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Cheap Batteries for Backup Renewable Energy

A battery made of cheap materials could store power when it’s windy for use when it’s not.

Investors recently chipped in $15 million to fund battery startup EOS Energy Storage, a company that says its batteries could eventually compete with natural-gas power plants to provide power during times of peak demand.

EOS Aurora 2 battery
On the cheap: EOS is working on a battery based on such cheap materials as water, zinc, and air. If successful, the result could be a boon to the renewable energy industry.

Cheap energy storage is becoming increasingly important as greater numbers of wind turbines and solar panels are added to the grid. If renewable energy is to replace the fossil fuels that dominate power supplies and serve to backup wind turbines and solar panels, very large-scale, inexpensive batteries like the ones EOS is developing will be needed (see “Wind Turbines, Battery Included, Can Keep Power Supplies Stable,” “Battery Could Provide a Cheap Way to Store Solar Power,” and “A Solution to Solar Power Intermittency”).

EOS is trying to commercialize a type of battery that’s based on inexpensive materials: water, zinc, and air (see “Startup Promises a Revolutionary Grid Battery” and “Years in the Making, Promising Rechargeable Metal-Air Batteries Head to Market”). Such batteries—in which zinc reacts with oxygen in air to generate electricity—have been around for a long time, but it’s been difficult to make them rechargeable. Electrodes deteriorate, for example, and the batteries are inherently inefficient because of the difference in voltage levels when charging and discharging them—they waste nearly half the energy it takes to charge them.

EOS has addressed these issues in a couple of ways. It uses a slightly acidic water-based electrolyte that helps prevent deformations of the zinc electrode that can damage the battery.

The company is also supplementing the zinc-oxygen reaction with reactions between zinc and a mixture of up to six other materials (it won’t identify the type of compounds). The other reactions help reduce the difference between charge and discharge voltages, improving the efficiency from 60 percent to almost 75 percent. The mixture of reactions makes the battery more difficult to operate, but George Adamson, vice president of R&D, says that today’s battery management software is up to the task.

The decision to make use of these extra reactions was the result of a bit of serendipity. Impurities were causing unwanted side reactions in the original zinc-air prototypes. But then the researchers noticed the beneficial impact on voltage. “Once we realized that,” Adamson says, “we started searching on purpose for multiple combinations of reactions.”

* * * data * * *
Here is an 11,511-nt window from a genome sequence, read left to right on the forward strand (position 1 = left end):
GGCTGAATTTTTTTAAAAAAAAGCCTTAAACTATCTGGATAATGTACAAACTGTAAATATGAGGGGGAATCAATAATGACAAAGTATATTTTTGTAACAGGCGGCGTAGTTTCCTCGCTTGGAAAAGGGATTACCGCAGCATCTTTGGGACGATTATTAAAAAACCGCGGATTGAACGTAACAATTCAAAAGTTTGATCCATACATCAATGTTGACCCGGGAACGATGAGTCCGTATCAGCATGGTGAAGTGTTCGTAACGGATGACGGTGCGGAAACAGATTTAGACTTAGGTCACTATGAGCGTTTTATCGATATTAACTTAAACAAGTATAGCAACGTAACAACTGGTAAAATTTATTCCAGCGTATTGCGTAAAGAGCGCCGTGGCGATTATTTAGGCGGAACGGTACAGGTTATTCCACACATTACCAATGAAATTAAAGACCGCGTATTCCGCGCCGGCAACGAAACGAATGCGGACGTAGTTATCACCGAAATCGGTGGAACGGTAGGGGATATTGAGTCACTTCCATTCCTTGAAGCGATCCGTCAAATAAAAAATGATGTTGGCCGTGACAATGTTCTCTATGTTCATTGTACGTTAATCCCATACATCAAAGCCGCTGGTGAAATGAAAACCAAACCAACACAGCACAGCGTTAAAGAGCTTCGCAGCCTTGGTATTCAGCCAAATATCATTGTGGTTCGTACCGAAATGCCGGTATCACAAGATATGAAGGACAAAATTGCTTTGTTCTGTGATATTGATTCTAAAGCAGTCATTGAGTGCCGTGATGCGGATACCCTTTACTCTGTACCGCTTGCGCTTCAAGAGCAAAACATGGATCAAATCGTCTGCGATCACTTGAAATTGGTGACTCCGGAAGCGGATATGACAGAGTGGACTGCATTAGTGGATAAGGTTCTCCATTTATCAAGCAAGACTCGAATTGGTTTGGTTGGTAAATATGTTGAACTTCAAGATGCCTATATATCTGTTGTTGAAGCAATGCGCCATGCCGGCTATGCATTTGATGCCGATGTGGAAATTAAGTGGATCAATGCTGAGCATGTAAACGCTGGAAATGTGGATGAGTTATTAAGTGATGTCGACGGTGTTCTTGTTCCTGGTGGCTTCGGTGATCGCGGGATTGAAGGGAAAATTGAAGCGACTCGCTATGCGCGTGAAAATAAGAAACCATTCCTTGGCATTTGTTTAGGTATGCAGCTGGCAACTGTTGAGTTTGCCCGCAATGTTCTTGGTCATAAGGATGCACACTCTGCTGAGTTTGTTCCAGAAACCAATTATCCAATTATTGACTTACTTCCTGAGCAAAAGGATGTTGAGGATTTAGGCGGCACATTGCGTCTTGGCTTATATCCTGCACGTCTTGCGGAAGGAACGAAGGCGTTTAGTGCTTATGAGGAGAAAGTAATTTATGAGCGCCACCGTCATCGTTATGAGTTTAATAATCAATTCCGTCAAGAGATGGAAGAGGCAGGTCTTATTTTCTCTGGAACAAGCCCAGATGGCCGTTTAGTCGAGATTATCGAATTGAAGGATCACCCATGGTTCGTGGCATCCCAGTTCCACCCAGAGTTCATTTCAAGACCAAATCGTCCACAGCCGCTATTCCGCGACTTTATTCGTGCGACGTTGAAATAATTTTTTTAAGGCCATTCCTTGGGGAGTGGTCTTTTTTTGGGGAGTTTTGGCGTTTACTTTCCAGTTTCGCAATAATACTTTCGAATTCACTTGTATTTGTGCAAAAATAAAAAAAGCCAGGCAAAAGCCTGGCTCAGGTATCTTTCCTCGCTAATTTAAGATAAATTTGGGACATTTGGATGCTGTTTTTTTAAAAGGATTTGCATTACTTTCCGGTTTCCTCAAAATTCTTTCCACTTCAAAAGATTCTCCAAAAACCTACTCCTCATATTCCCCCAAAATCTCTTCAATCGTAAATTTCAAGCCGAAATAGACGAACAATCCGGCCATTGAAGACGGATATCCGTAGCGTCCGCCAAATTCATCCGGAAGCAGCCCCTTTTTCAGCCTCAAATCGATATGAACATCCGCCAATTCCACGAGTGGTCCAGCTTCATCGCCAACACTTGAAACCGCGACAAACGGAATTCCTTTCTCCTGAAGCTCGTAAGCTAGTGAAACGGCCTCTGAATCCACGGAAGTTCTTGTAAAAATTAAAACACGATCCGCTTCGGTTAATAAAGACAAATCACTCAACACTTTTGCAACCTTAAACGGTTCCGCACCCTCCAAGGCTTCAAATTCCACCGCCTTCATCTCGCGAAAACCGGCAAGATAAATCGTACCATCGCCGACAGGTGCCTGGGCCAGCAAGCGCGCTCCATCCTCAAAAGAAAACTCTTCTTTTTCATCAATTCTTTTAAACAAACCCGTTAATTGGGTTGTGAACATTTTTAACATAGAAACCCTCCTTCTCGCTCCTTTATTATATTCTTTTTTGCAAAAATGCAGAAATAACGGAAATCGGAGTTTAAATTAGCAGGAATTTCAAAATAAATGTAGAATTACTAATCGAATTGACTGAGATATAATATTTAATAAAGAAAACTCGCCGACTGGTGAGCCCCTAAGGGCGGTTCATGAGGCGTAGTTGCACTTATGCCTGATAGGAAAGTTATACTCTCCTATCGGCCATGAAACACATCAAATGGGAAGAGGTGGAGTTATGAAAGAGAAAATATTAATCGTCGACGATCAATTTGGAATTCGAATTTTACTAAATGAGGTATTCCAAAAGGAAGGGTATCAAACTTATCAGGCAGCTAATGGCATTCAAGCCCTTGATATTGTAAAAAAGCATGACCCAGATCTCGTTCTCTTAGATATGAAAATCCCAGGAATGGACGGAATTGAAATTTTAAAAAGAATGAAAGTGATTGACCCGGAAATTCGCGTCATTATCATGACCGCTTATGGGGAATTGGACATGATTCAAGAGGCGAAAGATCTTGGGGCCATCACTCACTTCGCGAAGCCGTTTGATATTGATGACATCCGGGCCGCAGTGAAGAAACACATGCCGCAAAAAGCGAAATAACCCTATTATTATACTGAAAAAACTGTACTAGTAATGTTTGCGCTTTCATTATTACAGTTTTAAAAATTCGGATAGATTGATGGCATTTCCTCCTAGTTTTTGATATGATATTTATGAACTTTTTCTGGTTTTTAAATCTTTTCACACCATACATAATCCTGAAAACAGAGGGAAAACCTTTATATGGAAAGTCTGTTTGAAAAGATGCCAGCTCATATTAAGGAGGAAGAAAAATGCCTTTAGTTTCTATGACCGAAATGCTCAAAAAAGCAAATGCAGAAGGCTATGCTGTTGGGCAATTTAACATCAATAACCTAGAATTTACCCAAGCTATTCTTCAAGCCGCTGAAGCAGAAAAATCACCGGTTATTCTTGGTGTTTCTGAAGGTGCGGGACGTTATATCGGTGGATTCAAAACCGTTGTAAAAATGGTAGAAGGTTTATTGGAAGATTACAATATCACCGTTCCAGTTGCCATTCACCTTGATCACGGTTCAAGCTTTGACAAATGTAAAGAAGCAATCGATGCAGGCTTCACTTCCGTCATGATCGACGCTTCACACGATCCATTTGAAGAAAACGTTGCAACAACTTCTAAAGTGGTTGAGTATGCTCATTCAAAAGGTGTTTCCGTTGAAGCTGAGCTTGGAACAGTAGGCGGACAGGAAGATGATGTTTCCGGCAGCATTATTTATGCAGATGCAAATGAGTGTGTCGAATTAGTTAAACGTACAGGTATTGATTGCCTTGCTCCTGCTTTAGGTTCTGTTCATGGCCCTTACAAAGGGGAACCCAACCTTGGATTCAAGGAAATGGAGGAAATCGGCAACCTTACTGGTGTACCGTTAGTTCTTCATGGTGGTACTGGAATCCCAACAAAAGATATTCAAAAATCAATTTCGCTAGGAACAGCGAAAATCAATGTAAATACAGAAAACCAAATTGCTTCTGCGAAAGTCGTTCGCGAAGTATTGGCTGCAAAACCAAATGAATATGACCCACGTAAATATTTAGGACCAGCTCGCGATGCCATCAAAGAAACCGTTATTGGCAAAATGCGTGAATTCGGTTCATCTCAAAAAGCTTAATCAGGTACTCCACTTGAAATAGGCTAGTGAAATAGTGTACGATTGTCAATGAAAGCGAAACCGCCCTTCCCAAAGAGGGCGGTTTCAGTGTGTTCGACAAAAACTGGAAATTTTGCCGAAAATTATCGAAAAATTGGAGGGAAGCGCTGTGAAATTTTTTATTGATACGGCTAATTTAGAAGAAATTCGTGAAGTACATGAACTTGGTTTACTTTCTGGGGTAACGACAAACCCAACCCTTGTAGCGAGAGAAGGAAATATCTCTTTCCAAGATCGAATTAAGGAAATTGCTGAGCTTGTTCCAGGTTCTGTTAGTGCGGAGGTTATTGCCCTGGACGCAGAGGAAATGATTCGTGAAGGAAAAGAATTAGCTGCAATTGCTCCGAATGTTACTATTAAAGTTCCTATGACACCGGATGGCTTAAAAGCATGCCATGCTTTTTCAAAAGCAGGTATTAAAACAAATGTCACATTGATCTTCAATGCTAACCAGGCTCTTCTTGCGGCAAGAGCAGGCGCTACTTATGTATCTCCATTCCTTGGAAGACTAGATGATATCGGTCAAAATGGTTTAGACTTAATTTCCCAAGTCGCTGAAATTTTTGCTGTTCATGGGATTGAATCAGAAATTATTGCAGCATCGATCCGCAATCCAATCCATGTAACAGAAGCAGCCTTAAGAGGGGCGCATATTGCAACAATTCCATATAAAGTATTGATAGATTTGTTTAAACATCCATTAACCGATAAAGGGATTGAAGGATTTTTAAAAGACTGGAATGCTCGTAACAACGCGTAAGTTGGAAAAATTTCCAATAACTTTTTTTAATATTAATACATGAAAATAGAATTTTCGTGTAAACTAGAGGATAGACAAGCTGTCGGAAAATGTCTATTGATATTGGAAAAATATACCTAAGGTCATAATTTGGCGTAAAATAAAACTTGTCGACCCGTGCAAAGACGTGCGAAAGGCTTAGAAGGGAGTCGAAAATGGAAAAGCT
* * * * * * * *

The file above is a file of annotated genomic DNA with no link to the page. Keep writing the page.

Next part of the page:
EOS has built a two-kilowatt prototype. Eventually, its batteries will be packaged inside a shipping container to make one-megawatt batteries than can store six megawatt-hours of electricity, enough to power a typical U.S. home for six months. It plans to build a pilot manufacturing plant by the end of the year or early next year, and to start making full-size one-megawatt batteries by the end of 2014.

EOS wants to produce batteries that cost as little as $160 per kilowatt-hour and last for 30 years. Current batteries that cheap would fail after only a couple of years of service. The U.S. Department of Energy has set a goal of batteries at $100 per kilowatt-hour that can be recharged 5,000 times with 80 percent efficiency, saying that at that point batteries could be widely adopted for grid storage. EOS says its batteries can last 10,000 charges, which could make up for the higher upfront cost and lower efficiency of its batteries.

But the company hasn’t reached its goals yet. It says it’s “well within” $300 per kilowatt-hour. EOS has completely charged and discharged the most recent iteration of its battery cells over 1,000 times, and the batteries have so far retained 90 percent of their capacity. Typically, batteries are designed to retain 80 percent of their capacity at the end of their life, so the current rate of capacity loss is too fast for a 10,000-cycle battery.

But, Adamson says, much of the capacity loss is from electrolyte levels falling too low. In one experiment, topping off the batteries restored capacity from 80 percent to 96 percent of the original capacity. Manufactured batteries will come with a mechanism for automatically topping off the electrolyte, which could improve the durability of the system.

EOS says it’s teaming up with seven utility companies to test the battery and design it to the performance specifications they need—it will announce the partners in the next couple of weeks.

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